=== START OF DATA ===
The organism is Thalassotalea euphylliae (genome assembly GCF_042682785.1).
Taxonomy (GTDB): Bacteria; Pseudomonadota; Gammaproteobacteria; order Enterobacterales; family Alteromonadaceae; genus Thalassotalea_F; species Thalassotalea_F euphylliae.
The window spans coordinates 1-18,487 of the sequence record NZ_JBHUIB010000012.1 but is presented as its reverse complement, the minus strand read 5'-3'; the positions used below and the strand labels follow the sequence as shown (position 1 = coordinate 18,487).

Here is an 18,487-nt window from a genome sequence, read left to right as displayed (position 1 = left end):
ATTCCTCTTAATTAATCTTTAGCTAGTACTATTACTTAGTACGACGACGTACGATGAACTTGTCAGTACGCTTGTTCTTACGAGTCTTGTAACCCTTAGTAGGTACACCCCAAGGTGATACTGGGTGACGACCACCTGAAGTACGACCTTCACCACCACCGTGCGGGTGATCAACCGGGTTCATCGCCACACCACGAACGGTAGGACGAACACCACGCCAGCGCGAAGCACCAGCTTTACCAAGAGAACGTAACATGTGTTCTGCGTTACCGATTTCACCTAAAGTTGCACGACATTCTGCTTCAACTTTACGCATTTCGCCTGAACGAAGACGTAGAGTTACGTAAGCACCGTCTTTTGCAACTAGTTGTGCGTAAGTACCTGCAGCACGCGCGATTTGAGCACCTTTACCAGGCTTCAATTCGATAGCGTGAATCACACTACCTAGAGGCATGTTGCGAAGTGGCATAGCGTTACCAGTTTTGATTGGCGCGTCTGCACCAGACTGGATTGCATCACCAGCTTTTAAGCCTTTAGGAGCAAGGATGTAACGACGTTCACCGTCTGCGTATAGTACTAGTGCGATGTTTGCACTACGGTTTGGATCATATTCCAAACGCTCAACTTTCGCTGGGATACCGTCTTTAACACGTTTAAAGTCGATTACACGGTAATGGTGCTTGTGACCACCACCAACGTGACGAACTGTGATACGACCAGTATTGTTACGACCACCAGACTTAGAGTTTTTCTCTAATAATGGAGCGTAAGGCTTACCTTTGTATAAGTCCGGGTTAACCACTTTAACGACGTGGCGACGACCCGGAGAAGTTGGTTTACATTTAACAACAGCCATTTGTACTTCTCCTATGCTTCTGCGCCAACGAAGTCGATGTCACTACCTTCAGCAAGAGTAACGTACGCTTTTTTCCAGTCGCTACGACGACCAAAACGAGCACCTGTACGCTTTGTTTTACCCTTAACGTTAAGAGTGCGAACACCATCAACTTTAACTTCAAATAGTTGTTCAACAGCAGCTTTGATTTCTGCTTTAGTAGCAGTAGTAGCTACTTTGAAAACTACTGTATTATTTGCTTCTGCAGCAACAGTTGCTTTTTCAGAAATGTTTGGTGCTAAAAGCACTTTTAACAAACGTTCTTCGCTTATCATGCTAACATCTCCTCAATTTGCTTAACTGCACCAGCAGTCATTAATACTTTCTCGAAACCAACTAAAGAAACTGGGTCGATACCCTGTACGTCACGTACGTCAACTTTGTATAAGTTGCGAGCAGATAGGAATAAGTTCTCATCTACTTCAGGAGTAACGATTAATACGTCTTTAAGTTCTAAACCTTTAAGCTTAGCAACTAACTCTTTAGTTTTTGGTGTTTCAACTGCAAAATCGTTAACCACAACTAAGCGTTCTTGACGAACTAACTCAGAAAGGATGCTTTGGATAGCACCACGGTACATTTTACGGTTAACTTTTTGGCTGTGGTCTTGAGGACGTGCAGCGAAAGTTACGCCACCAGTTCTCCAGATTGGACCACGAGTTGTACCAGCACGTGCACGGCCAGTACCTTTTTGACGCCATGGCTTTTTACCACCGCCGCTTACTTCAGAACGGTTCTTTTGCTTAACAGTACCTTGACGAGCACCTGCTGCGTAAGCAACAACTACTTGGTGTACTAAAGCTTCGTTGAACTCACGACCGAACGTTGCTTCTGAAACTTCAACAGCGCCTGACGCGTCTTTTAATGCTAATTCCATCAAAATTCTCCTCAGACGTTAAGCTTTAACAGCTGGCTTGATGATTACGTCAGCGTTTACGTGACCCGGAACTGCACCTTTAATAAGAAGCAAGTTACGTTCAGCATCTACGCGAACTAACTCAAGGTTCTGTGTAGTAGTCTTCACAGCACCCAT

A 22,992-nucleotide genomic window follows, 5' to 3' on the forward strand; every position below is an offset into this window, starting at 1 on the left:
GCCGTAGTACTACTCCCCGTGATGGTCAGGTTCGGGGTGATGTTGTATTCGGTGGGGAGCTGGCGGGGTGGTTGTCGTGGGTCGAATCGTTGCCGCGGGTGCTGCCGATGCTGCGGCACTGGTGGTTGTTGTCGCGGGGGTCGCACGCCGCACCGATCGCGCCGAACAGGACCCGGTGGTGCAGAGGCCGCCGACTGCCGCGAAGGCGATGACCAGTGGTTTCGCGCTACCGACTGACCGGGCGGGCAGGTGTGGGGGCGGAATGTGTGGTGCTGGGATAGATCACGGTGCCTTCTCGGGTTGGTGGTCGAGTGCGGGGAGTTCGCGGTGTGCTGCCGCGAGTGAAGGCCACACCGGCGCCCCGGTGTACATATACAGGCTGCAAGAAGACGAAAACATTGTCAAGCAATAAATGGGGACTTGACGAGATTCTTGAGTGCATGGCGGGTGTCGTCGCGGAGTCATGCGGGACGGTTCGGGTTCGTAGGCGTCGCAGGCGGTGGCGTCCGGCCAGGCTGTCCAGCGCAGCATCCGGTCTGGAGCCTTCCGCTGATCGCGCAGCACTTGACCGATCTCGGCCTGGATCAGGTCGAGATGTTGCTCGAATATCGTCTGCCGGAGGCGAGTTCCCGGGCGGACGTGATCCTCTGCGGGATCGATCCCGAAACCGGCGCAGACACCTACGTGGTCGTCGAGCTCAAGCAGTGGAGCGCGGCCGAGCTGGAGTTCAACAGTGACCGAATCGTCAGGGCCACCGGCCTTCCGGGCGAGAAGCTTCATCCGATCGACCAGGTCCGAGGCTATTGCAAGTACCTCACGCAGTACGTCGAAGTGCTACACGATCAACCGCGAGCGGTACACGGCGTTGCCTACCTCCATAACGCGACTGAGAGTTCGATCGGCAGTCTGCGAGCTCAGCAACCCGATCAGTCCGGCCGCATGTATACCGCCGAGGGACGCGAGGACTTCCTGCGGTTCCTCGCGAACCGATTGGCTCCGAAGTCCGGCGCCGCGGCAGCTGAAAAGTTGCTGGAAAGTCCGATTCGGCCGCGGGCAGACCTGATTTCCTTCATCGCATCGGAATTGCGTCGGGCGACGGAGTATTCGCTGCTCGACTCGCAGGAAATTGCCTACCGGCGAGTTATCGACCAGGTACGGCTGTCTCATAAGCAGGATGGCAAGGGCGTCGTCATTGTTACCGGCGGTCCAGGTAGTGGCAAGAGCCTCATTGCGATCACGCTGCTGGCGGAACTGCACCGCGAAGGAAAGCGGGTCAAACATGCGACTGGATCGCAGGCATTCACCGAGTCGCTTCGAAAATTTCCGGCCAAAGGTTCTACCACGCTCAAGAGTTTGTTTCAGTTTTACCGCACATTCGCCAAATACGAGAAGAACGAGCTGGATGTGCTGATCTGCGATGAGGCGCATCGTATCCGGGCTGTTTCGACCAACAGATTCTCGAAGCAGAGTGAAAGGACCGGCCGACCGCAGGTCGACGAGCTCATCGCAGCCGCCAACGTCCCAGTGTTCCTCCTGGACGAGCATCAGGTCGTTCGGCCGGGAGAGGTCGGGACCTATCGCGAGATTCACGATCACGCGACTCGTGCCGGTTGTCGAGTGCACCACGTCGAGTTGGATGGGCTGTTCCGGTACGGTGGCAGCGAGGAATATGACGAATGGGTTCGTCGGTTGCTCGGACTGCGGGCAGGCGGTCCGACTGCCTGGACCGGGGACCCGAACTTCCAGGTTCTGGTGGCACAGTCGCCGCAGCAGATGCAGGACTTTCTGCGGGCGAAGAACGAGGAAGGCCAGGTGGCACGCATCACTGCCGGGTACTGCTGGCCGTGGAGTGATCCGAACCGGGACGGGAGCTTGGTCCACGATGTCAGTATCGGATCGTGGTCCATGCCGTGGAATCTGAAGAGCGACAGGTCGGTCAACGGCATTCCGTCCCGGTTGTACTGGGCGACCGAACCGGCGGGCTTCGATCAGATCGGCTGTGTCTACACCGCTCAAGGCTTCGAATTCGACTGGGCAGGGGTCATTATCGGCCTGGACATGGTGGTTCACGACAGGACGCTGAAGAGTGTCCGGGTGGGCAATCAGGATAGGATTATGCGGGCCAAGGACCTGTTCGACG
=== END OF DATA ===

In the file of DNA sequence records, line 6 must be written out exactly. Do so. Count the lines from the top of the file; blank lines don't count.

A 22,992-nucleotide genomic window follows, 5' to 3' on the forward strand; every position below is an offset into this window, starting at 1 on the left: